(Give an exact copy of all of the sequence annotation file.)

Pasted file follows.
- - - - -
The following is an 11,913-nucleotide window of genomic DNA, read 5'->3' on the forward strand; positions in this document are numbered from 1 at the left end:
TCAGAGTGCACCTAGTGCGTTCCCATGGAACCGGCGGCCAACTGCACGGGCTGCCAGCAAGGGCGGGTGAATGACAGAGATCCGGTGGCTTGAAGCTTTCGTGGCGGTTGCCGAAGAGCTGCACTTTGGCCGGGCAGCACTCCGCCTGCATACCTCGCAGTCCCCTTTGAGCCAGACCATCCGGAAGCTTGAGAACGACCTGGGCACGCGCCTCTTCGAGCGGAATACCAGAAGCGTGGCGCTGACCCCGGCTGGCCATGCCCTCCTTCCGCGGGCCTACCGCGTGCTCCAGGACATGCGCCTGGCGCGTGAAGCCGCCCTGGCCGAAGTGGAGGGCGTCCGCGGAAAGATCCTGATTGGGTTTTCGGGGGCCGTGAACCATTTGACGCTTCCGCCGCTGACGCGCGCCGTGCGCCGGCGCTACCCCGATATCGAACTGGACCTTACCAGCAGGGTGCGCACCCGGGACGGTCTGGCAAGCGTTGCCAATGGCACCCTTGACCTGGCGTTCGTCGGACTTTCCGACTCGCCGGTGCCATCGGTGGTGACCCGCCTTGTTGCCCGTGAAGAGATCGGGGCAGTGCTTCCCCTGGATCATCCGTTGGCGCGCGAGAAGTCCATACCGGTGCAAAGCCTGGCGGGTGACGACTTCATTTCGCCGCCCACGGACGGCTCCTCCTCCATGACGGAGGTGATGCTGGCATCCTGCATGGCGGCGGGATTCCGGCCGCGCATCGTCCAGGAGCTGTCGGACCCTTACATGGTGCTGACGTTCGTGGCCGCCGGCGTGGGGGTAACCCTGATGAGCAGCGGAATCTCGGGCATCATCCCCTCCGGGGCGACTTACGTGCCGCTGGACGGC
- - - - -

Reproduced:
The following is an 11,913-nucleotide window of genomic DNA, read 5'->3' on the forward strand; positions in this document are numbered from 1 at the left end:
TCAGAGTGCACCTAGTGCGTTCCCATGGAACCGGCGGCCAACTGCACGGGCTGCCAGCAAGGGCGGGTGAATGACAGAGATCCGGTGGCTTGAAGCTTTCGTGGCGGTTGCCGAAGAGCTGCACTTTGGCCGGGCAGCACTCCGCCTGCATACCTCGCAGTCCCCTTTGAGCCAGACCATCCGGAAGCTTGAGAACGACCTGGGCACGCGCCTCTTCGAGCGGAATACCAGAAGCGTGGCGCTGACCCCGGCTGGCCATGCCCTCCTTCCGCGGGCCTACCGCGTGCTCCAGGACATGCGCCTGGCGCGTGAAGCCGCCCTGGCCGAAGTGGAGGGCGTCCGCGGAAAGATCCTGATTGGGTTTTCGGGGGCCGTGAACCATTTGACGCTTCCGCCGCTGACGCGCGCCGTGCGCCGGCGCTACCCCGATATCGAACTGGACCTTACCAGCAGGGTGCGCACCCGGGACGGTCTGGCAAGCGTTGCCAATGGCACCCTTGACCTGGCGTTCGTCGGACTTTCCGACTCGCCGGTGCCATCGGTGGTGACCCGCCTTGTTGCCCGTGAAGAGATCGGGGCAGTGCTTCCCCTGGATCATCCGTTGGCGCGCGAGAAGTCCATACCGGTGCAAAGCCTGGCGGGTGACGACTTCATTTCGCCGCCCACGGACGGCTCCTCCTCCATGACGGAGGTGATGCTGGCATCCTGCATGGCGGCGGGATTCCGGCCGCGCATCGTCCAGGAGCTGTCGGACCCTTACATGGTGCTGACGTTCGTGGCCGCCGGCGTGGGGGTAACCCTGATGAGCAGCGGAATCTCGGGCATCATCCCCTCCGGGGCGACTTACGTGCCGCTGGACGGC